Don Brunell Commentary: School Safety Needs Wider Attention and Immediate Action


My mom would be horrified by the rash of violence in our schools today. The recent tragedy at Covenant School in Nashville where three students and three adults were shot to death is devastating. It was unimaginable 40 years ago.

Mom was an elementary school secretary for 20 years. She wanted us — her four children — to become teachers. A key reason was schools were safe places for kids, teachers and staff — places where students learned the fundamental skills required in life.

Little did our parents know that schools today are fraught with danger. They would not have understood the mass killings since the Columbine tragedy in 1999. They would not believe the once coveted teacher jobs are now vacant or the lack of respect some parents and students show teachers or administrators. Likewise, they would have imagined citizens’ views being wantonly cast aside by school boards.

Today, we have family members who are students, teachers, coaches, administrators and school psychologists. As parents and grandparents, we worry about their safety, health and emotional wellbeing.

Approximately one-third of teachers report they experienced at least one incident of verbal harassment or threat of violence from students during the pandemic. Even today, almost half expressed a plan or desire to quit or transfer jobs, according to Psychology Today (PT).

PT states the most recent national indicators of school crime and safety reveals that of 3.8 million teachers, 10%, or 373,900 teachers, recounted a student had threatened them with injury. Another 6%, or 220,300 teachers, affirmed a student had physically attacked them.

In 2021, there were 1.4 million assaults in the United States where personal weapons, such as hands, fists or feet were used. There were more than 1,000 murders attributed to stabbings. Additionally, there were 69,423 aggravated assaults where handguns were used, Statista Research reported last October.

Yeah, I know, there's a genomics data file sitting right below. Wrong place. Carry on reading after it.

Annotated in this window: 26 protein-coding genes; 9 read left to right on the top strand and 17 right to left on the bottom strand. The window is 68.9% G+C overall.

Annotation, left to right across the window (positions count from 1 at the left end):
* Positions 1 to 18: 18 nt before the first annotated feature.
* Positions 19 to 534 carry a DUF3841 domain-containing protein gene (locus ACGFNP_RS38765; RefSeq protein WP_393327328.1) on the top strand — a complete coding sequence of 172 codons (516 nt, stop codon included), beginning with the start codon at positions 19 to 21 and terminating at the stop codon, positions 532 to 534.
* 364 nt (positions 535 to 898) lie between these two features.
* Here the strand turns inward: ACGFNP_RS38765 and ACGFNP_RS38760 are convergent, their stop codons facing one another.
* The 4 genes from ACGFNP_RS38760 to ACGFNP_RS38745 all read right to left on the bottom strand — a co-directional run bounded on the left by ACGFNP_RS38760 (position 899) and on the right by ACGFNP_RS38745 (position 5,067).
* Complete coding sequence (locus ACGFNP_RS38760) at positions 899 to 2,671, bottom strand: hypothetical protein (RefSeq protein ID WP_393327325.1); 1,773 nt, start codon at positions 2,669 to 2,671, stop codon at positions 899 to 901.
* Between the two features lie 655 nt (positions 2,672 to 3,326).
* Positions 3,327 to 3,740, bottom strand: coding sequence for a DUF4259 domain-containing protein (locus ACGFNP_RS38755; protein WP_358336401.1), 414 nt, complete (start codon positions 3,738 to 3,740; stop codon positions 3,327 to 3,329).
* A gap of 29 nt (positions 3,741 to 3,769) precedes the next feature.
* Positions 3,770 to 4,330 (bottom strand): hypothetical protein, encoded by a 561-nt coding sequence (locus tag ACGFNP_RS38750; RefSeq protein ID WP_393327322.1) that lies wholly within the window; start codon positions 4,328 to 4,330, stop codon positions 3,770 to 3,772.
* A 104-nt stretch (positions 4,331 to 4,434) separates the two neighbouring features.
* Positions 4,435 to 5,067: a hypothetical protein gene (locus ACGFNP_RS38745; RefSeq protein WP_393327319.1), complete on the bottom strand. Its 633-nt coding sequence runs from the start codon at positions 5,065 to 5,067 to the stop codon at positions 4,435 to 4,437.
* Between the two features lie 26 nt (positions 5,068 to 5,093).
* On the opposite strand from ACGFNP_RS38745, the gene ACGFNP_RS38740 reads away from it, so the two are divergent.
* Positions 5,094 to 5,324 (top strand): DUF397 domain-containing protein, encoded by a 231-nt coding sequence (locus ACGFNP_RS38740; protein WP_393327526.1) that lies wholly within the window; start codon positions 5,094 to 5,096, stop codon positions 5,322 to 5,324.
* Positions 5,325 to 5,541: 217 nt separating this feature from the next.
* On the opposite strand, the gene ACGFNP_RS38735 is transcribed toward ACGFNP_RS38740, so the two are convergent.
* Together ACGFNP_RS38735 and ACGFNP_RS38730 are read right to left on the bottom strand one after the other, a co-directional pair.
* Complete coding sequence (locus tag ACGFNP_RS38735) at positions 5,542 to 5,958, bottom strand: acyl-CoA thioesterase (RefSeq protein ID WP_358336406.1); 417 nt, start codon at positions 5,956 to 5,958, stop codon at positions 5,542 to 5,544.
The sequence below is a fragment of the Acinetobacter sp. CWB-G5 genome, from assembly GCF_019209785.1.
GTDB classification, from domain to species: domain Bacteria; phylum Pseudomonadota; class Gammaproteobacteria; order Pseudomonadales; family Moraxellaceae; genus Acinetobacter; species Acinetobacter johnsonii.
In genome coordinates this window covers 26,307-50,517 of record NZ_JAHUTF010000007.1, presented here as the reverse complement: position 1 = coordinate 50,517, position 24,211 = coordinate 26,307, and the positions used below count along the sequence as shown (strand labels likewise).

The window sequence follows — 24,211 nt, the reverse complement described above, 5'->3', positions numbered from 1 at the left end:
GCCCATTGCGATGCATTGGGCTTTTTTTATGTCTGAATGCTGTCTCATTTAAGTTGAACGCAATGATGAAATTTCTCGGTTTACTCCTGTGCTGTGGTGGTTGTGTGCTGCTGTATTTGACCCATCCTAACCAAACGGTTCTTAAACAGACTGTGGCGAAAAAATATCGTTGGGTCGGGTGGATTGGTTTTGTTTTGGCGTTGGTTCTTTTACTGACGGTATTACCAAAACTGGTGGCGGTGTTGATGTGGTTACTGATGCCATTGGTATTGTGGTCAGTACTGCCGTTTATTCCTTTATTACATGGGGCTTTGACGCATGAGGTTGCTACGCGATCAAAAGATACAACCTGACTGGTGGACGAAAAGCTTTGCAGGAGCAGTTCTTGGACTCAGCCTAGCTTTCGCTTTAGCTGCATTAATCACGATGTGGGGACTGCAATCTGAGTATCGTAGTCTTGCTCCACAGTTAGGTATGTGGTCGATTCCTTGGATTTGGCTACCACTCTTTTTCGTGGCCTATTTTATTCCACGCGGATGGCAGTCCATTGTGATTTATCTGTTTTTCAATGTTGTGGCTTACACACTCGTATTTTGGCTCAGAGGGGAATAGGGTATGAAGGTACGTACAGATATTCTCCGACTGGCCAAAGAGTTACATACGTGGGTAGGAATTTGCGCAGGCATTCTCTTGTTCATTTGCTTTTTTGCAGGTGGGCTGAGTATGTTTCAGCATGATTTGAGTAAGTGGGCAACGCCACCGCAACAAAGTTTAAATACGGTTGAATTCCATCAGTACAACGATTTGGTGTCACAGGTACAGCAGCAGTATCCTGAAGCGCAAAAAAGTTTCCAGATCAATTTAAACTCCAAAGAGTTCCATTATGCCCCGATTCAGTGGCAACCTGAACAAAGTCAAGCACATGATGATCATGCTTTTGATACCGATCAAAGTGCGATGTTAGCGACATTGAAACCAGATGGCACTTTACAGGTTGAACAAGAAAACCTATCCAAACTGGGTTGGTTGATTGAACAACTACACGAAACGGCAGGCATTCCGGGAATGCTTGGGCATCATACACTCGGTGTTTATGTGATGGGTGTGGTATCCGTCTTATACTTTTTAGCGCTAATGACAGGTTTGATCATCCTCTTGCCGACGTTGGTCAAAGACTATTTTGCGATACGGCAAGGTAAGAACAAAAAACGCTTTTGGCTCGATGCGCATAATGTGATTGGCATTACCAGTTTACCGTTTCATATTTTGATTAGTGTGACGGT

Bullying was identified as a primary reason for violence in schools. Today, it is rampant.

The National Institute for Occupational Safety & Health found one in five high school students reported being bullied on school property. More than one in six high school students reported being bullied electronically in the last year.

Gun violence is a huge problem in America today.

According to The Washington Post, no less than 348,000 children have experienced gun violence at school in the USA in the last 24 years, meaning they were in school at the time of a shooting incident.

The 2023 trend is not good. To date there have been 130 mass shootings in our country thus far this year, which works out at just shy of 1.5 mass shootings per day.

There were 51 school shootings in 2022 that resulted in injuries or deaths, the most in a single year since Education Week began tracking such incidents in 2018. In 2021, the number was 35.

Even if there is a ban on assault weapons, as President Joe Biden proposes, America still has a systemic problem with violence in schools. It goes to the people pulling the trigger.

We need greater support and respect for law enforcement. The response by Nashville police at Covenant School proves well-trained and equipped law enforcement officers saved lives. Training, experience and leadership count.

Soft-on-crime policies are not working. Too many hardened criminals are released early or given minimal sentences. Recidivism is high. According to the National Institute of Justice, almost 44% of the recently released return before the end of their first year out of jail. That must change.

Finally, cracking down on drugs is key. FOX News reports more adults between 18 and 45 died of fentanyl overdoses in 2020 than by COVID-19, motor vehicle accidents, cancer and suicide.

School safety demands immediate action. It is beyond finger pointing and political bickering. Our kids and schools cannot wait.


Don C. Brunell is a business analyst, writer and columnist. He retired as president of the Association of Washington Business, the state’s oldest and largest business organization, and now lives in Vancouver. He can be contacted at